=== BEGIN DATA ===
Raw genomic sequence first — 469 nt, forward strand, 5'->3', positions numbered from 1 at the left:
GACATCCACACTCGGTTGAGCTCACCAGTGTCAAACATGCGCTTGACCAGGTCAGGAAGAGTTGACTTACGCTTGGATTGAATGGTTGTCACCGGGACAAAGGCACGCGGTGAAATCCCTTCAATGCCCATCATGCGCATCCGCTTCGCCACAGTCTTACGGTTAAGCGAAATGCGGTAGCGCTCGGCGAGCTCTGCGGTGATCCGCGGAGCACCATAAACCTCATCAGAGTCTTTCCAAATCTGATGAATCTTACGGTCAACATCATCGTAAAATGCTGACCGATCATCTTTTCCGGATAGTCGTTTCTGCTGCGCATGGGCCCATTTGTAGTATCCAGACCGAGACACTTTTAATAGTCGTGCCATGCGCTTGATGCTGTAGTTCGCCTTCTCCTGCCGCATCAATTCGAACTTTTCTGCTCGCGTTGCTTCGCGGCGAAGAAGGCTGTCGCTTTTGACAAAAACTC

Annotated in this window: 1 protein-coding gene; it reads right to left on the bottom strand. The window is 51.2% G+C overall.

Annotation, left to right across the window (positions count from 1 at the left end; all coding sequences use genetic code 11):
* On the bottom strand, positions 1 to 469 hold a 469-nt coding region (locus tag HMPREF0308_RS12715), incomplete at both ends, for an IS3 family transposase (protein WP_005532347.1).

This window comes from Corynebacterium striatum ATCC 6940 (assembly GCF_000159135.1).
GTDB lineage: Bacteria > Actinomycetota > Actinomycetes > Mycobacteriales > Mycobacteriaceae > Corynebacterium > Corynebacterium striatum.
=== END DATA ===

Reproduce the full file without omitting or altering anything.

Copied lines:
Raw genomic sequence first — 469 nt, forward strand, 5'->3', positions numbered from 1 at the left:
GACATCCACACTCGGTTGAGCTCACCAGTGTCAAACATGCGCTTGACCAGGTCAGGAAGAGTTGACTTACGCTTGGATTGAATGGTTGTCACCGGGACAAAGGCACGCGGTGAAATCCCTTCAATGCCCATCATGCGCATCCGCTTCGCCACAGTCTTACGGTTAAGCGAAATGCGGTAGCGCTCGGCGAGCTCTGCGGTGATCCGCGGAGCACCATAAACCTCATCAGAGTCTTTCCAAATCTGATGAATCTTACGGTCAACATCATCGTAAAATGCTGACCGATCATCTTTTCCGGATAGTCGTTTCTGCTGCGCATGGGCCCATTTGTAGTATCCAGACCGAGACACTTTTAATAGTCGTGCCATGCGCTTGATGCTGTAGTTCGCCTTCTCCTGCCGCATCAATTCGAACTTTTCTGCTCGCGTTGCTTCGCGGCGAAGAAGGCTGTCGCTTTTGACAAAAACTC

Annotated in this window: 1 protein-coding gene; it reads right to left on the bottom strand. The window is 51.2% G+C overall.

Annotation, left to right across the window (positions count from 1 at the left end; all coding sequences use genetic code 11):
* On the bottom strand, positions 1 to 469 hold a 469-nt coding region (locus tag HMPREF0308_RS12715), incomplete at both ends, for an IS3 family transposase (protein WP_005532347.1).

This window comes from Corynebacterium striatum ATCC 6940 (assembly GCF_000159135.1).
GTDB lineage: Bacteria > Actinomycetota > Actinomycetes > Mycobacteriales > Mycobacteriaceae > Corynebacterium > Corynebacterium striatum.